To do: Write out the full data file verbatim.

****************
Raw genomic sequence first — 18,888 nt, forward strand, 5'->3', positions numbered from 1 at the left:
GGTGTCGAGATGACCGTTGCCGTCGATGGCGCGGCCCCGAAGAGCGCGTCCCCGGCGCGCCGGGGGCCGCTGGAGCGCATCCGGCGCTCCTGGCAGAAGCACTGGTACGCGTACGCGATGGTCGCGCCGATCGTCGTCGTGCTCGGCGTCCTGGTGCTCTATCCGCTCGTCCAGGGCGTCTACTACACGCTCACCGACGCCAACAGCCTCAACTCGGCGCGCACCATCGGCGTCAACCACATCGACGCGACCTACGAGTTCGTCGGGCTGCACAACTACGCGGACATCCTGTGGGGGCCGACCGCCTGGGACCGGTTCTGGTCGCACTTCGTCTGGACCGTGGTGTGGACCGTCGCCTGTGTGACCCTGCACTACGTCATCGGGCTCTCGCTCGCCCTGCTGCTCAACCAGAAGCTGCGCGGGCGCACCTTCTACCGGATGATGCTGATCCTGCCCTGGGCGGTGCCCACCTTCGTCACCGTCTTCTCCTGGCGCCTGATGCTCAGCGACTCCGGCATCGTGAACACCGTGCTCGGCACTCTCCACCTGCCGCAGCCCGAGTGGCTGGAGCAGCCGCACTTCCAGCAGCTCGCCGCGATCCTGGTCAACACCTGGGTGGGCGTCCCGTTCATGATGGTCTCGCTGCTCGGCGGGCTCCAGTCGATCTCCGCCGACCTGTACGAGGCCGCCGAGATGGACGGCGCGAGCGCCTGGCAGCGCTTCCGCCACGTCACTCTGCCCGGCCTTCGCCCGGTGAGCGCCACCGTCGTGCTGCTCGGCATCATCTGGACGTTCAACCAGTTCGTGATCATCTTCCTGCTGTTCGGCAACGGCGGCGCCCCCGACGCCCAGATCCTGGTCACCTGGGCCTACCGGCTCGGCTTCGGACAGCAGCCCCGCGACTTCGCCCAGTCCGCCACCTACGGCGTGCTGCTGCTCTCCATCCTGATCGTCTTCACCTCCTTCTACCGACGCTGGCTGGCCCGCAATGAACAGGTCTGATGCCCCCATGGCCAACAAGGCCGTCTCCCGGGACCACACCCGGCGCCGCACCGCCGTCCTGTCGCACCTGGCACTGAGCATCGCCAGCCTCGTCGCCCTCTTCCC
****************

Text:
Raw genomic sequence first — 18,888 nt, forward strand, 5'->3', positions numbered from 1 at the left:
GGTGTCGAGATGACCGTTGCCGTCGATGGCGCGGCCCCGAAGAGCGCGTCCCCGGCGCGCCGGGGGCCGCTGGAGCGCATCCGGCGCTCCTGGCAGAAGCACTGGTACGCGTACGCGATGGTCGCGCCGATCGTCGTCGTGCTCGGCGTCCTGGTGCTCTATCCGCTCGTCCAGGGCGTCTACTACACGCTCACCGACGCCAACAGCCTCAACTCGGCGCGCACCATCGGCGTCAACCACATCGACGCGACCTACGAGTTCGTCGGGCTGCACAACTACGCGGACATCCTGTGGGGGCCGACCGCCTGGGACCGGTTCTGGTCGCACTTCGTCTGGACCGTGGTGTGGACCGTCGCCTGTGTGACCCTGCACTACGTCATCGGGCTCTCGCTCGCCCTGCTGCTCAACCAGAAGCTGCGCGGGCGCACCTTCTACCGGATGATGCTGATCCTGCCCTGGGCGGTGCCCACCTTCGTCACCGTCTTCTCCTGGCGCCTGATGCTCAGCGACTCCGGCATCGTGAACACCGTGCTCGGCACTCTCCACCTGCCGCAGCCCGAGTGGCTGGAGCAGCCGCACTTCCAGCAGCTCGCCGCGATCCTGGTCAACACCTGGGTGGGCGTCCCGTTCATGATGGTCTCGCTGCTCGGCGGGCTCCAGTCGATCTCCGCCGACCTGTACGAGGCCGCCGAGATGGACGGCGCGAGCGCCTGGCAGCGCTTCCGCCACGTCACTCTGCCCGGCCTTCGCCCGGTGAGCGCCACCGTCGTGCTGCTCGGCATCATCTGGACGTTCAACCAGTTCGTGATCATCTTCCTGCTGTTCGGCAACGGCGGCGCCCCCGACGCCCAGATCCTGGTCACCTGGGCCTACCGGCTCGGCTTCGGACAGCAGCCCCGCGACTTCGCCCAGTCCGCCACCTACGGCGTGCTGCTGCTCTCCATCCTGATCGTCTTCACCTCCTTCTACCGACGCTGGCTGGCCCGCAATGAACAGGTCTGATGCCCCCATGGCCAACAAGGCCGTCTCCCGGGACCACACCCGGCGCCGCACCGCCGTCCTGTCGCACCTGGCACTGAGCATCGCCAGCCTCGTCGCCCTCTTCCC